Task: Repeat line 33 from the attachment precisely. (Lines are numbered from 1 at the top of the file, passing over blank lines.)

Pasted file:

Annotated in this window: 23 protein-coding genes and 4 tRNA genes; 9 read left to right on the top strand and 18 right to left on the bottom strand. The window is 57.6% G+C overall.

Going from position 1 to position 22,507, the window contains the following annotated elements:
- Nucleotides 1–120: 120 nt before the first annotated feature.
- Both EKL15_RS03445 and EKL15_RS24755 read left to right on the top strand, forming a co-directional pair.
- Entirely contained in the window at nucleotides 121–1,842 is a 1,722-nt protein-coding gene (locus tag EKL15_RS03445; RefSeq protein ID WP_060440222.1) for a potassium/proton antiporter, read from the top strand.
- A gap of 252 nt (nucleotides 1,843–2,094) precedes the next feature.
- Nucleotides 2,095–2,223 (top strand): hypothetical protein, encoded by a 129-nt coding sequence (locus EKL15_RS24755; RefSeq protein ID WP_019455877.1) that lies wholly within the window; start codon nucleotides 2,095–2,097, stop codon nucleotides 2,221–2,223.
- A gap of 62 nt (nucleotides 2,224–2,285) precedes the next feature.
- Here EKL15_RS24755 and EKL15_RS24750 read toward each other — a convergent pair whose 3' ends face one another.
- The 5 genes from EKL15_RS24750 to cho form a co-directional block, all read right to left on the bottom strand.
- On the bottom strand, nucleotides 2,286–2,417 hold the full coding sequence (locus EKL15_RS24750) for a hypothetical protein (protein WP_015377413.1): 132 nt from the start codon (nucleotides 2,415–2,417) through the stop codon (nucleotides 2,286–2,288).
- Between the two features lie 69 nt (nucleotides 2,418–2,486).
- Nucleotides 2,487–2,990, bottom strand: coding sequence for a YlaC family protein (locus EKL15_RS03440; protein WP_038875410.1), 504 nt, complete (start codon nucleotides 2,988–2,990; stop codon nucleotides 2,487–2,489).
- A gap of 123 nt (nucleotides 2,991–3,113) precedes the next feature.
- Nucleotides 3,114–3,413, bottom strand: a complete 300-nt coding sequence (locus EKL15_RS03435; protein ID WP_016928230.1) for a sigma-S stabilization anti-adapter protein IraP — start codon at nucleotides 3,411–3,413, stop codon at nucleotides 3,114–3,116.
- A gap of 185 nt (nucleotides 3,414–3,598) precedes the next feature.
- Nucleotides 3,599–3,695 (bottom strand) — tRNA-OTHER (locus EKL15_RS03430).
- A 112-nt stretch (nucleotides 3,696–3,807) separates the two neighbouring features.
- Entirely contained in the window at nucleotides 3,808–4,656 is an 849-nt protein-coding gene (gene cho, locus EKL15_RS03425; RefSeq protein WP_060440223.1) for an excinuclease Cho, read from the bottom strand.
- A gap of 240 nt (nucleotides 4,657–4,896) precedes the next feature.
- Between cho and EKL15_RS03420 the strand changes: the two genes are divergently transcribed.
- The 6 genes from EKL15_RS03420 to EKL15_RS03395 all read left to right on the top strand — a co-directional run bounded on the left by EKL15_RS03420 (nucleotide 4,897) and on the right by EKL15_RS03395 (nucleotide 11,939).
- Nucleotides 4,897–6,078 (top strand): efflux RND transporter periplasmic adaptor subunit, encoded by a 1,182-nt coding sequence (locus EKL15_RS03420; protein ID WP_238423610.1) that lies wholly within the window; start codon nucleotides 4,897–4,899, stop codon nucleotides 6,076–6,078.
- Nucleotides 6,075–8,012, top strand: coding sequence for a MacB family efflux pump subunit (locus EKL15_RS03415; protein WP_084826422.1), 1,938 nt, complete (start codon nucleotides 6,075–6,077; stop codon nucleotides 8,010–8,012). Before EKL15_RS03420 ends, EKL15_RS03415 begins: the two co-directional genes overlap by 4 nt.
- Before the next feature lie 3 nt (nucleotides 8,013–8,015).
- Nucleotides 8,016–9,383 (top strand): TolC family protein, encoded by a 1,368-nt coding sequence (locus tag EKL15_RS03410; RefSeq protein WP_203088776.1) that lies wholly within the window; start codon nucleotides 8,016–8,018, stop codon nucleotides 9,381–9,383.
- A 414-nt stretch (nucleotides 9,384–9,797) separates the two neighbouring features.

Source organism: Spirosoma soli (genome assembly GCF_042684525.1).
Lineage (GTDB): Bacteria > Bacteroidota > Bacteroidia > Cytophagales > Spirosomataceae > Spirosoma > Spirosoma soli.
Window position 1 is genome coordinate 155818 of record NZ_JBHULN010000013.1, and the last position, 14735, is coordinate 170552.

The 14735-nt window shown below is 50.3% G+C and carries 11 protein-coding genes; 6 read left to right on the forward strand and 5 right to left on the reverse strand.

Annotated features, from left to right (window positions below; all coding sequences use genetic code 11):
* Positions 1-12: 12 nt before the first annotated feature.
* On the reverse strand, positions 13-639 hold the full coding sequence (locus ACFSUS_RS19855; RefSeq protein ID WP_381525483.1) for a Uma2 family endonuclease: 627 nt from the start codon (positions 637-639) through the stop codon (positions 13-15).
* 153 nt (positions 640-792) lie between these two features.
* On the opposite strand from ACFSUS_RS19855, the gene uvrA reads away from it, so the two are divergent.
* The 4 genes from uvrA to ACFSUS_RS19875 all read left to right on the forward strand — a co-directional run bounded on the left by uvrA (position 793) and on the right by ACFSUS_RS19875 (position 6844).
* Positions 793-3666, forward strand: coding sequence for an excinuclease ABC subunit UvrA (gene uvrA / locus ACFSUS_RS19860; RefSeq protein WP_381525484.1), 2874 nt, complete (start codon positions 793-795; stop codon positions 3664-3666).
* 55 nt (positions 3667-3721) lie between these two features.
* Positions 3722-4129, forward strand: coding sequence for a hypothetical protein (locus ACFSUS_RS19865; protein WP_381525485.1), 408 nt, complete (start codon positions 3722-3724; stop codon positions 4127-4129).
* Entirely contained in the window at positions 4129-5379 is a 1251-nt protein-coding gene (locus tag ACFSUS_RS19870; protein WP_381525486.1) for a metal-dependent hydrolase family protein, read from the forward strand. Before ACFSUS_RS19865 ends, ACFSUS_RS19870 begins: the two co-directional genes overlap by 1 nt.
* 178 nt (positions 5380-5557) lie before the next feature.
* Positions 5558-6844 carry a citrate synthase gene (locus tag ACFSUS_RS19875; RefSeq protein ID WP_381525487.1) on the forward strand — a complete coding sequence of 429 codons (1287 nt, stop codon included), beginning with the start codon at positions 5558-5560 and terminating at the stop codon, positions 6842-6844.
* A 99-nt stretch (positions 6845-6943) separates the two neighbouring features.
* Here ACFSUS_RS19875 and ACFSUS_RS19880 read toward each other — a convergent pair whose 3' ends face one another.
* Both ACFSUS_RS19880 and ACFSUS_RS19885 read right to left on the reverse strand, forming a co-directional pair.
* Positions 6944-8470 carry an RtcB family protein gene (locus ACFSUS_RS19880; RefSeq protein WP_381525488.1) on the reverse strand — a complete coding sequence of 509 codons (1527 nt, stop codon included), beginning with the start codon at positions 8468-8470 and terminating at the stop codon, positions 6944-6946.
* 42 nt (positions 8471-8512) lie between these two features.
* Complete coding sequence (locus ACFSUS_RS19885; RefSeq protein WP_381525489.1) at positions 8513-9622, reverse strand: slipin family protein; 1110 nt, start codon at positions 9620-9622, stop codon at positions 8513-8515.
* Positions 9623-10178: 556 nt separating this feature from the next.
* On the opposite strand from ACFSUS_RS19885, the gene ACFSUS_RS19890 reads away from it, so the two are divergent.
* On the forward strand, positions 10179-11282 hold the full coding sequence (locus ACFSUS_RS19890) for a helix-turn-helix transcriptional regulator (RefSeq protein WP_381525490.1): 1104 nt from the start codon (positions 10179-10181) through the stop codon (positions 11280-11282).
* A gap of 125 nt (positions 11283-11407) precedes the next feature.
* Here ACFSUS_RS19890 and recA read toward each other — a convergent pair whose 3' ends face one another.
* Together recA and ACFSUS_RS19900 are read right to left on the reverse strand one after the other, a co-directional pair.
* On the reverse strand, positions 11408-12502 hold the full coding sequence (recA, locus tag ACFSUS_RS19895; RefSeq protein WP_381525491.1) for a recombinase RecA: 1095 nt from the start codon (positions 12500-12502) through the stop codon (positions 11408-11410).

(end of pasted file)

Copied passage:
* Positions 1-12: 12 nt before the first annotated feature.